When startups receive (hopefully) lots of customer feedback and suggestions on product improvements/features they wish to add, how do you go about deciding which suggestion/feedback to implement on first?
I just finished taping the future courses on Lean Startup and Design Thinking, which help with some of your questions, so let’s go deeper in a few weeks. For now, a few thoughts:
I want to start with the observation that customer feedback is hard. Customers often say they want things they do not in fact use. Other times they do things and you do not know why. You generally want a data gathering approach that is both quantitative and observational (what are the customers actually doing) and qualitative (what do they say they want and why, even if their actual actions betray what they say).
How you prioritize is where the art of running a startup often comes into practice, and it will vary depending on where your company is in its life cycle. Your product management function (which may just be you in the beginning) will constantly prioritize the development tasks based upon the entirety of circumstances (more on this in the Agile lesson).
Especially in the beginning, you want to validate your riskiest assumptions. Would someone use this feature at all? Could I build it? Can it scale? Your growth and value hypotheses are crucial. Once you have some traction, you want to test the metrics that matter most by stage and business model (again, a whole lesson coming up). In some cases, that metric is retention, so customer cancellations (i.e., “churn”) is crucial. In other cases it might be the viral growth coefficient.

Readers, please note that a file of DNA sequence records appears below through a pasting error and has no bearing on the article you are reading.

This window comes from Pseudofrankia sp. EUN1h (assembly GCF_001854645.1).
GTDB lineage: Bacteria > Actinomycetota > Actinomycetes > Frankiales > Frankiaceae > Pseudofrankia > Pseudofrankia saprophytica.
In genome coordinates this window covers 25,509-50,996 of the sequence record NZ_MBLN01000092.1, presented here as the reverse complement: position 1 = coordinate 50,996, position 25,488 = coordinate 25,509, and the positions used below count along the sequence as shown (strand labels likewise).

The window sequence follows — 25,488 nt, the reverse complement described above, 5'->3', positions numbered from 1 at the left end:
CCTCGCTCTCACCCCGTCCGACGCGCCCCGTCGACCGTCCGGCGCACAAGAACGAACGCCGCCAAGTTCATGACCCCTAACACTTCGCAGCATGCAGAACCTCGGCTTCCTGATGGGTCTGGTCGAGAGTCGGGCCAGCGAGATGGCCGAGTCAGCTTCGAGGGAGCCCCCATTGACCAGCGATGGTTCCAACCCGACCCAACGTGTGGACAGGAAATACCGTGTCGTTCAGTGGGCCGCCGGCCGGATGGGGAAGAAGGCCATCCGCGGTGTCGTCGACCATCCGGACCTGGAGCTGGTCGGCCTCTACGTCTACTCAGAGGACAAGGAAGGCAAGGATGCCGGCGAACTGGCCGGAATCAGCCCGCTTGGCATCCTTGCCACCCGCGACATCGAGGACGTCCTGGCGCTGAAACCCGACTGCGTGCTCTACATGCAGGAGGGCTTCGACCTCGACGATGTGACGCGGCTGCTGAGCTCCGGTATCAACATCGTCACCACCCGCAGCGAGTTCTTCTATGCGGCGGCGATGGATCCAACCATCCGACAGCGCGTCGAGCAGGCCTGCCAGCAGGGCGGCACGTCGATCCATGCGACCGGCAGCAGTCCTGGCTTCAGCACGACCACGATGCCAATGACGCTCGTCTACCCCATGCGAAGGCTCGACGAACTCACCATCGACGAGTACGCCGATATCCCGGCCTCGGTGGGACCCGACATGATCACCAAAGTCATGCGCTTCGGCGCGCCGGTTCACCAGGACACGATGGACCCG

You usually divide features for your MVP into must haves, performance features, and delight features. Depending on what you wish to test (often the delight features), you prioritize those. If you always prioritize building what will validate the metric that matters most or the assumption which is most crucial at the moment, you will rarely go too wrong.
Once your product is more mature, you often end up having a triage system and a system of progressing to new versions. Major bug fixes, of course, usually come first. You want to be in a continuous deployment cycle, constantly testing and building business cases for your new features. When you are testing, you ideally will be getting customer feedback from the actual customer actions (are they cancelling, are they recommending it to friends, etc.) and their subjective feedback (surveys, interviews, etc.)
Random new suggestions for features often throw a wrench into your product roadmap, which is why you need to listen. Sometimes customers alert you to market gaps or features which are better than your original ideas. Other times, they are too narrow or misguided. I think this point leads to your second question, as it relates to how you assess and measure an opportunity for a new feature or product.
Does the quantity (ie. a lot of customers saying I want this feature to be added) matter over quality (this is a huge pain point and win but only solves for a few customers)? I’d assume the time to implement these features/suggestions matter as well?
The measurement of the satisfaction/importance gap is crucial. I have a nice set of graphs to illustrate this point visually in the Creating Lean class. Ideally, you want something important to customers and with a largely unsatisfied need. I do not recommend building a new product for a satisfied market (usually a commodity play) or for a small subset of users (a niche play). Of course, it is never so simple as a clean graph. You also have to look at return on investment to build a product, which can include the price a customer would pay, the revenue model (recurring or one time, for example), the likelihood you can own that market (through a patent or some other exclusionary technique), and whether you could build it cheaply and quickly enough to matter. If a core niche customer demographic is willing to pay $100,000 a year in licensing fees, the new product might be worth it, especially if you can do it quickly and own the market. If you see the need, others likely do also, so timing is crucial. Early MVPs will help you assess the viability of both your market and willingness of customers to pay.